While you should go into every project with the intention to do your best work, you must not take a failure personally. One benefit to the insane speed of blockchain projects is that a failure opens up an immediate opportunity to try again, whether with your current team or a new one. Many of the people working in blockchain always have their eyes open for a new opportunity, since that’s how many of us have gotten into this niche in the first place. Keep your spirits high and try, try again.
Welcome conflicts and criticism
When an entire team is offering their two cents on a project, people are bound to butt heads from time to time. In a startup, and especially in blockchain where people are often stepping in to help with multiple roles, conflict and criticism are beneficial as long as you do it right. In fact, both usually lead to a stronger project in the end.
The key to conflicts and criticisms are to engage in them constructively and respectfully. But stand your ground. Especially if you’ve been hired as an expert in your area, remember that you may have knowledge that those who are offering feedback do not have and have never had any reason to have. Those people, however, are experts in their own right with a different perspective to offer, so listen. That’s the beautiful thing about blockchain startup teams–everyone grows and learns something new while creating a successful projects.
A total lack of conflict and criticism could be a warning sign that you and your team aren’t thinking things through thoroughly enough or that communication needs a boost.
Since working with a blockchain startup frequently means working remotely, self discipline is vital. When speed is so prevalent, falling behind is never fun, because that mountain of work will soon turn from a pleasant hike to Mt. Everest.
Commit time frequently to your project and keep your task lists organized so you always know what is ahead of you. If you’re able to put an estimated time on a task, that can help you know how much you’ve committed yourself to also. If you’re using these times to create a work schedule, always leave yourself a bit of wiggle room too, because with so many ideas flying around, you may find you occasionally need a brain break.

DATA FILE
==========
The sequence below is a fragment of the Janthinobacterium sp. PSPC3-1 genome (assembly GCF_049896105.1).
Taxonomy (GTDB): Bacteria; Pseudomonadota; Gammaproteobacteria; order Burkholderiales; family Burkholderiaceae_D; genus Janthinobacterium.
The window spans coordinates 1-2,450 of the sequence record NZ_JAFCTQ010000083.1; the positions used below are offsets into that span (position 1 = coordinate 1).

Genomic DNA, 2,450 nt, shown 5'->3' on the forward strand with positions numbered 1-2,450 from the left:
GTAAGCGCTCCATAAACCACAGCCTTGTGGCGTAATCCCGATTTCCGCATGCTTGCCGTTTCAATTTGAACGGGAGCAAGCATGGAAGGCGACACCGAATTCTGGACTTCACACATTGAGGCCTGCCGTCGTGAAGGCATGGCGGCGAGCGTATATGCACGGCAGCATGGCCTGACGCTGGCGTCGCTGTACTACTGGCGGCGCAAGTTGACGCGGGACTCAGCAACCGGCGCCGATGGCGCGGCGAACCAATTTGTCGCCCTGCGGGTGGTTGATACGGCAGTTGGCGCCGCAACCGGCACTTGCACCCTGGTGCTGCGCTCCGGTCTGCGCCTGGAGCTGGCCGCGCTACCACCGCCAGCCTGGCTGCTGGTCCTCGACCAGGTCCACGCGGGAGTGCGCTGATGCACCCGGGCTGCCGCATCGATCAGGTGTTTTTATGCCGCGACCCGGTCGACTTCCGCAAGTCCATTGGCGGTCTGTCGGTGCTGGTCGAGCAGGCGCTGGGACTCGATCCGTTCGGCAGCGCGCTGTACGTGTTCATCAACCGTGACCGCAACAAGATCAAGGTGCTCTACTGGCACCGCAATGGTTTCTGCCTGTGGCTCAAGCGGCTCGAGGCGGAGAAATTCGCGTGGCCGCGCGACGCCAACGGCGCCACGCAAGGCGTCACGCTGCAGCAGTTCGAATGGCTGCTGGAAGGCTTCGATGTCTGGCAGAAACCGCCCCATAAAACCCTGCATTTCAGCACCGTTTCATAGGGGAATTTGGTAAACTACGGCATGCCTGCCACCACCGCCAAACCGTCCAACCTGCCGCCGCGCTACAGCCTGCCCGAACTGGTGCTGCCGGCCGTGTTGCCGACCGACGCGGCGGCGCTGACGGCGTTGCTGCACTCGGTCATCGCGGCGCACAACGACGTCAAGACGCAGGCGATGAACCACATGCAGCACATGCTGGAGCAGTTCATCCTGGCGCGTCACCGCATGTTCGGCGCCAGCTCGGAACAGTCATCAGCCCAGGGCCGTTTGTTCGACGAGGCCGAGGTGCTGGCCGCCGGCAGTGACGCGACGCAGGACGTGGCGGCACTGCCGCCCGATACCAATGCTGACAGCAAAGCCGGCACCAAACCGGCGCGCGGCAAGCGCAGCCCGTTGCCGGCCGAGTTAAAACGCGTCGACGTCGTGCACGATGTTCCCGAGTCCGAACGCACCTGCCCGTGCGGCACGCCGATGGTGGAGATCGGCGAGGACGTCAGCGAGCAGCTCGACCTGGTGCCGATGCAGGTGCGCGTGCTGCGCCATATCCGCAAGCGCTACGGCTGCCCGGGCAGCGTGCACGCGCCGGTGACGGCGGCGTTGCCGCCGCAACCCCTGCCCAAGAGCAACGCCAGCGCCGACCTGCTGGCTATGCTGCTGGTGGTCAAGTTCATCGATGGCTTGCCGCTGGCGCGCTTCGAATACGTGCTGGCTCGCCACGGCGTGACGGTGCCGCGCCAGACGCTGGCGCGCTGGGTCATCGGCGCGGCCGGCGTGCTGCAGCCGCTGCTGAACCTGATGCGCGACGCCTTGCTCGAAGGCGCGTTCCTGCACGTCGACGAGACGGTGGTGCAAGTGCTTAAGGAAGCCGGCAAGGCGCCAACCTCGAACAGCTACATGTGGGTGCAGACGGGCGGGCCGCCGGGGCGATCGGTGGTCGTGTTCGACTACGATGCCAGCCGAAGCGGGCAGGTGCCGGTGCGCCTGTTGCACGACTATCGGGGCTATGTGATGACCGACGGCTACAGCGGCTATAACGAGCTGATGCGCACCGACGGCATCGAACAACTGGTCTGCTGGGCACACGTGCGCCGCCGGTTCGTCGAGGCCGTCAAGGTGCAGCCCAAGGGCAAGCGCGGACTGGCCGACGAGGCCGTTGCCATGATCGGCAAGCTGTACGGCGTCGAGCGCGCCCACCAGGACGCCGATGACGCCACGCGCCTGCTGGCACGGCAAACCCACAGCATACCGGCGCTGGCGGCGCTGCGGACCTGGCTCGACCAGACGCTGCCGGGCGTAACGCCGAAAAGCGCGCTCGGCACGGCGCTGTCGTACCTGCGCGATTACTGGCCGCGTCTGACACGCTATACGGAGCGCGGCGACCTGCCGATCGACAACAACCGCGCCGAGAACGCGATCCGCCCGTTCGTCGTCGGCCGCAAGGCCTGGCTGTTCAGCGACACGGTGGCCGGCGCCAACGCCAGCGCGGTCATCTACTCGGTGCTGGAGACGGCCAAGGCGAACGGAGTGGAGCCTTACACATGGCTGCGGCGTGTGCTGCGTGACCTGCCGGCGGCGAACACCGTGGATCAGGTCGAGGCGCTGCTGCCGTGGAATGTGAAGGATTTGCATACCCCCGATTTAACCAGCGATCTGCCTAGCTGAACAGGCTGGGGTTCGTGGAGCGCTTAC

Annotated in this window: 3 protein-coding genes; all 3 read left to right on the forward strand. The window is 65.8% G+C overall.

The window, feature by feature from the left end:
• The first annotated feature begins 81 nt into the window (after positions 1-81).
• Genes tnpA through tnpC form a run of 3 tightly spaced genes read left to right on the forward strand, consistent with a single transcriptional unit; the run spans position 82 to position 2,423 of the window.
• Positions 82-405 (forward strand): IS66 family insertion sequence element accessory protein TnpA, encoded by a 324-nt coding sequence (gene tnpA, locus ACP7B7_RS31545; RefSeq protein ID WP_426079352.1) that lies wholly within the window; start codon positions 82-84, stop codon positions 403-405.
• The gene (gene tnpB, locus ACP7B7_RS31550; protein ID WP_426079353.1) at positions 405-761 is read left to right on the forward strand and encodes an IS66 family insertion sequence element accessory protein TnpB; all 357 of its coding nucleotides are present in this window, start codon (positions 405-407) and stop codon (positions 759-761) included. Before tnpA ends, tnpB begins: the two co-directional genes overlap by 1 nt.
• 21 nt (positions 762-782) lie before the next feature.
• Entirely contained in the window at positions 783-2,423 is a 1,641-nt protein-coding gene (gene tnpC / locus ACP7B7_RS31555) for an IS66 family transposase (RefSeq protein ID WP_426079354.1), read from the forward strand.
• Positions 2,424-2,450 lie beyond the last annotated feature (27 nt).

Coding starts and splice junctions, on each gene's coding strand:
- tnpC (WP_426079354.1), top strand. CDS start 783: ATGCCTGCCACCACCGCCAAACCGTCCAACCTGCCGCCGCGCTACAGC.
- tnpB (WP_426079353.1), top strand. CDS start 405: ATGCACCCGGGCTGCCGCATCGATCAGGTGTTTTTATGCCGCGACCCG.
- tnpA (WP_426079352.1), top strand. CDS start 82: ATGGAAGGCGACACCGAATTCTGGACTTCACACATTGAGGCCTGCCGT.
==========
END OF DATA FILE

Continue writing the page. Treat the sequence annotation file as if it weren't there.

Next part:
Cover scope in your contract
It’s easy to want to fill every role you’ve got skills for, but especially if you’re juggling multiple contracts, make sure everyone involved knows what you’ll commit to. If you’re a jack-of-all-trades, you can offer a weekly time commitment, or, if you prefer to stick with your main area of expertise, negotiate whether you will or will not expand that area of work.
Especially with blockchain startups that are doing a tokensale, it often requires every team member to help man the ship. Knowing from the beginning who is available for what and for how long can save a world of trouble when it comes time to launch.
Respect your limits
As I mentioned earlier, a lot of people working with blockchain startups are booked months into the future and juggling multiple projects simultaneously. When everything is running at hyperspeed and ideas are flowing from every direction, remember that it’s okay to step back a bit. Even if there are ten projects waiting, you can’t complete any of them if you’re completely burnt out. We in the blockchain community are people too, and we all must take time to cultivate our skills and enrich our lives to we can bring our best work and ideas to the table.